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VRLA Gel and AGM batteries offer several advantages compared with VRLA flooded lead acid and conventional lead–acid batteries. The battery can be mounted in any position, since the valves only operate on over-pressure faults. Since the battery system is designed to be recombinant and eliminate the emission of gases on overcharge, room ventilation requirements are reduced, and no acid fume is emitted during normal operation. Flooded cell gas emissions are of little consequence in all but the smallest confined areas, and pose very little threat to a domestic user, so a wet cell battery designed for longevity gives lower costs per kWh. In a gel battery, the volume of free electrolyte that could be released on damage to the case or venting is very small. There is no need (or ability) to check the level of electrolyte or to top up water lost due to electrolysis, reducing inspection and maintenance requirements. Wet cell batteries can be maintained by a self-watering system or by topping up every three months. The requirement to add distilled water is normally caused by overcharging. A well-regulated system should not require top-up more often than every three months.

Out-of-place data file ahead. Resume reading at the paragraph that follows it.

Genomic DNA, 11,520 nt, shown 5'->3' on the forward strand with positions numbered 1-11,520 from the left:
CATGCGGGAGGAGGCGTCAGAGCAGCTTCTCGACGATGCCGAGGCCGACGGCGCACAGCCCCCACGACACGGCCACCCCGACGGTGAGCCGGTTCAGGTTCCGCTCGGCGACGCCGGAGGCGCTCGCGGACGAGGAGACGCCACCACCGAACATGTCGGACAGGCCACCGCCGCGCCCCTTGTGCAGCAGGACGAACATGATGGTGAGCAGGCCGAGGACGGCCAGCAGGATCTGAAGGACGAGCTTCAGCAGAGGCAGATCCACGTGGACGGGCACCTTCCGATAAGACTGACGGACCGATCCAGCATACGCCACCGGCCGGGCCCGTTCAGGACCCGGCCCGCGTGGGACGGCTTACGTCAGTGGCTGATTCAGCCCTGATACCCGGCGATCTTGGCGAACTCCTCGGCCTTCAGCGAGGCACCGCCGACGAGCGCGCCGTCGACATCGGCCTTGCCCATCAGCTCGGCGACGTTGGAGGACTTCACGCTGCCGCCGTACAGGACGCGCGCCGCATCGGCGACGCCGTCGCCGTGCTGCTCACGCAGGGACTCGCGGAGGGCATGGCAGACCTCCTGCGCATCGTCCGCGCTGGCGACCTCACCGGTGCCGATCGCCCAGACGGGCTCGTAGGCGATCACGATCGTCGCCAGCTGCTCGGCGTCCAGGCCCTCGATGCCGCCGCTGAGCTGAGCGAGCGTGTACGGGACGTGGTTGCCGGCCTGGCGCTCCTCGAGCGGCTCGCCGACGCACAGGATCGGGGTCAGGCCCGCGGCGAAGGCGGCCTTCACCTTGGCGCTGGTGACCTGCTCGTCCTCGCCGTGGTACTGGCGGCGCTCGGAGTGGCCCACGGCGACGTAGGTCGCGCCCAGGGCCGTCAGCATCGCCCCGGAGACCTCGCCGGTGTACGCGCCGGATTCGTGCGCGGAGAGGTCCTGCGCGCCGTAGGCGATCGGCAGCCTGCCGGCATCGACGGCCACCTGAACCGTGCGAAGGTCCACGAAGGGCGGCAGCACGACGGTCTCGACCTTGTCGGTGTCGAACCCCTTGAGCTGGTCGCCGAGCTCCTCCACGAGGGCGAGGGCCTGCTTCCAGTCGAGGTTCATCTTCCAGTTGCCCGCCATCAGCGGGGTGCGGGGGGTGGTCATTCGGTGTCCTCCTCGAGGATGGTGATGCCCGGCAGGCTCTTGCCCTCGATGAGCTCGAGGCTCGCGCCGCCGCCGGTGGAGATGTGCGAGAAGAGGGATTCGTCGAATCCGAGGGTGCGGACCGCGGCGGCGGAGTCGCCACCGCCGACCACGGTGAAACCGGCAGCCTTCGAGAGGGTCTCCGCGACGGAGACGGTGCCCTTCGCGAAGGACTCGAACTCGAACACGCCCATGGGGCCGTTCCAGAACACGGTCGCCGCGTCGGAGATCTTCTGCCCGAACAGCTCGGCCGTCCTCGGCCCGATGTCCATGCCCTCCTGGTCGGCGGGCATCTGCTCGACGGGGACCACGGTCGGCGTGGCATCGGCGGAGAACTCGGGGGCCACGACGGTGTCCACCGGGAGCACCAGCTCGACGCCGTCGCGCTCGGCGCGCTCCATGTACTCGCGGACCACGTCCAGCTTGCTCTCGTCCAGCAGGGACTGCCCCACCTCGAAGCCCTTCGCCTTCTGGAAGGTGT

The underlying fault with all lead acid batteries is the requirement for an excessively long charge time arising from a two-stage process: bulk charge and float charge. All lead acid batteries, irrespective of type, are quick to charge to 70% of capacity within 2 or 3 hours, but require another 9 to 10 hours to "float charge" after the initial charge. If users fail to float charge, battery capacity is dramatically reduced. To ensure maximum life, a lead acid battery should be kept at full charge when stored (or stored dry), and, when working, kept at depth of discharge of less than 20%. In addition, its discharge rate should be not more than three hours and its charge rate should be not more than three hours (C0.333) citation needed], and it should be float charged properly. With less careful use, a lifetime as few as 500 cycles might be expected, dependent upon the use environment.


Because of calcium added to its plates to reduce water loss, a sealed AGM or gel battery recharges more quickly than a flooded lead acid battery of either VRLA or conventional design. "From a standard car, 4WD or truck alternator they will recharge quickly from full use in about 2 to 3 hours. A deep cycle wet cell battery can take 8-12 hours to achieve only 70% to 80% of its potential charge." Compared to flooded batteries, VRLA batteries are more vulnerable to thermal runaway during abusive charging. The electrolyte cannot be tested by hydrometer to diagnose improper charging that can reduce battery life.


AGM automobile batteries are typically about twice the price of flooded-cell batteries in a given Battery Council International (BCI) size group; gel batteries as much as five times the price